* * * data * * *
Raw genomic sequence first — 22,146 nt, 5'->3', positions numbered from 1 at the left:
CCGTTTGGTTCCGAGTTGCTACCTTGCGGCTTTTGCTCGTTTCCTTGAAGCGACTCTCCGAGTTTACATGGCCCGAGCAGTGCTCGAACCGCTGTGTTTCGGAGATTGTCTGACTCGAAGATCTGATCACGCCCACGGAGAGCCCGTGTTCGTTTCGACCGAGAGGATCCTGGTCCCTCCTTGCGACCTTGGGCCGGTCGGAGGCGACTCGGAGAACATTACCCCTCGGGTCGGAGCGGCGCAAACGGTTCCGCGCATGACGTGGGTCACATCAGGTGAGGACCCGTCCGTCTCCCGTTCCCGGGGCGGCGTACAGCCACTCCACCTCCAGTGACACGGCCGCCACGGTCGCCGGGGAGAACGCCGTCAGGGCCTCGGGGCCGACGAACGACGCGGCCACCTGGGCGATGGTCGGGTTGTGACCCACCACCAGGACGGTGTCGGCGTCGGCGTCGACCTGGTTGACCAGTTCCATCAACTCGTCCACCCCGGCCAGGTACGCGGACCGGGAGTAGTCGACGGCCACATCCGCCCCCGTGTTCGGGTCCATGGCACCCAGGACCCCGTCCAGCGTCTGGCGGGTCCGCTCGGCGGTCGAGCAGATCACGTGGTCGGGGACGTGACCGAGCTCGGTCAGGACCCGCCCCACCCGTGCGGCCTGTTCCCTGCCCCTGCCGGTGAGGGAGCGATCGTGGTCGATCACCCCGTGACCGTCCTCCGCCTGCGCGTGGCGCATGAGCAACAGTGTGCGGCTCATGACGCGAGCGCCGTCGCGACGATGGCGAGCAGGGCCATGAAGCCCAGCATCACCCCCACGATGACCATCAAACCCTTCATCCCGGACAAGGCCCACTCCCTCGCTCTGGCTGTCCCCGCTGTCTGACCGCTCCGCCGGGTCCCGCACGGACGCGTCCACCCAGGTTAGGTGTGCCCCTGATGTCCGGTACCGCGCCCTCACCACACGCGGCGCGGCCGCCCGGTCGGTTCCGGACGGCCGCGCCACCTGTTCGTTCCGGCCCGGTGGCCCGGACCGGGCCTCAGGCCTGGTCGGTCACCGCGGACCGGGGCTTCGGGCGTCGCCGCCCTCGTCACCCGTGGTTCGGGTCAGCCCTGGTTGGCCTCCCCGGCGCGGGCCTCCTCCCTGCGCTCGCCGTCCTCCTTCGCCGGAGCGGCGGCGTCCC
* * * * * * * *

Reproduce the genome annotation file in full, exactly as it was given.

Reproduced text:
Raw genomic sequence first — 22,146 nt, 5'->3', positions numbered from 1 at the left:
CCGTTTGGTTCCGAGTTGCTACCTTGCGGCTTTTGCTCGTTTCCTTGAAGCGACTCTCCGAGTTTACATGGCCCGAGCAGTGCTCGAACCGCTGTGTTTCGGAGATTGTCTGACTCGAAGATCTGATCACGCCCACGGAGAGCCCGTGTTCGTTTCGACCGAGAGGATCCTGGTCCCTCCTTGCGACCTTGGGCCGGTCGGAGGCGACTCGGAGAACATTACCCCTCGGGTCGGAGCGGCGCAAACGGTTCCGCGCATGACGTGGGTCACATCAGGTGAGGACCCGTCCGTCTCCCGTTCCCGGGGCGGCGTACAGCCACTCCACCTCCAGTGACACGGCCGCCACGGTCGCCGGGGAGAACGCCGTCAGGGCCTCGGGGCCGACGAACGACGCGGCCACCTGGGCGATGGTCGGGTTGTGACCCACCACCAGGACGGTGTCGGCGTCGGCGTCGACCTGGTTGACCAGTTCCATCAACTCGTCCACCCCGGCCAGGTACGCGGACCGGGAGTAGTCGACGGCCACATCCGCCCCCGTGTTCGGGTCCATGGCACCCAGGACCCCGTCCAGCGTCTGGCGGGTCCGCTCGGCGGTCGAGCAGATCACGTGGTCGGGGACGTGACCGAGCTCGGTCAGGACCCGCCCCACCCGTGCGGCCTGTTCCCTGCCCCTGCCGGTGAGGGAGCGATCGTGGTCGATCACCCCGTGACCGTCCTCCGCCTGCGCGTGGCGCATGAGCAACAGTGTGCGGCTCATGACGCGAGCGCCGTCGCGACGATGGCGAGCAGGGCCATGAAGCCCAGCATCACCCCCACGATGACCATCAAACCCTTCATCCCGGACAAGGCCCACTCCCTCGCTCTGGCTGTCCCCGCTGTCTGACCGCTCCGCCGGGTCCCGCACGGACGCGTCCACCCAGGTTAGGTGTGCCCCTGATGTCCGGTACCGCGCCCTCACCACACGCGGCGCGGCCGCCCGGTCGGTTCCGGACGGCCGCGCCACCTGTTCGTTCCGGCCCGGTGGCCCGGACCGGGCCTCAGGCCTGGTCGGTCACCGCGGACCGGGGCTTCGGGCGTCGCCGCCCTCGTCACCCGTGGTTCGGGTCAGCCCTGGTTGGCCTCCCCGGCGCGGGCCTCCTCCCTGCGCTCGCCGTCCTCCTTCGCCGGAGCGGCGGCGTCCC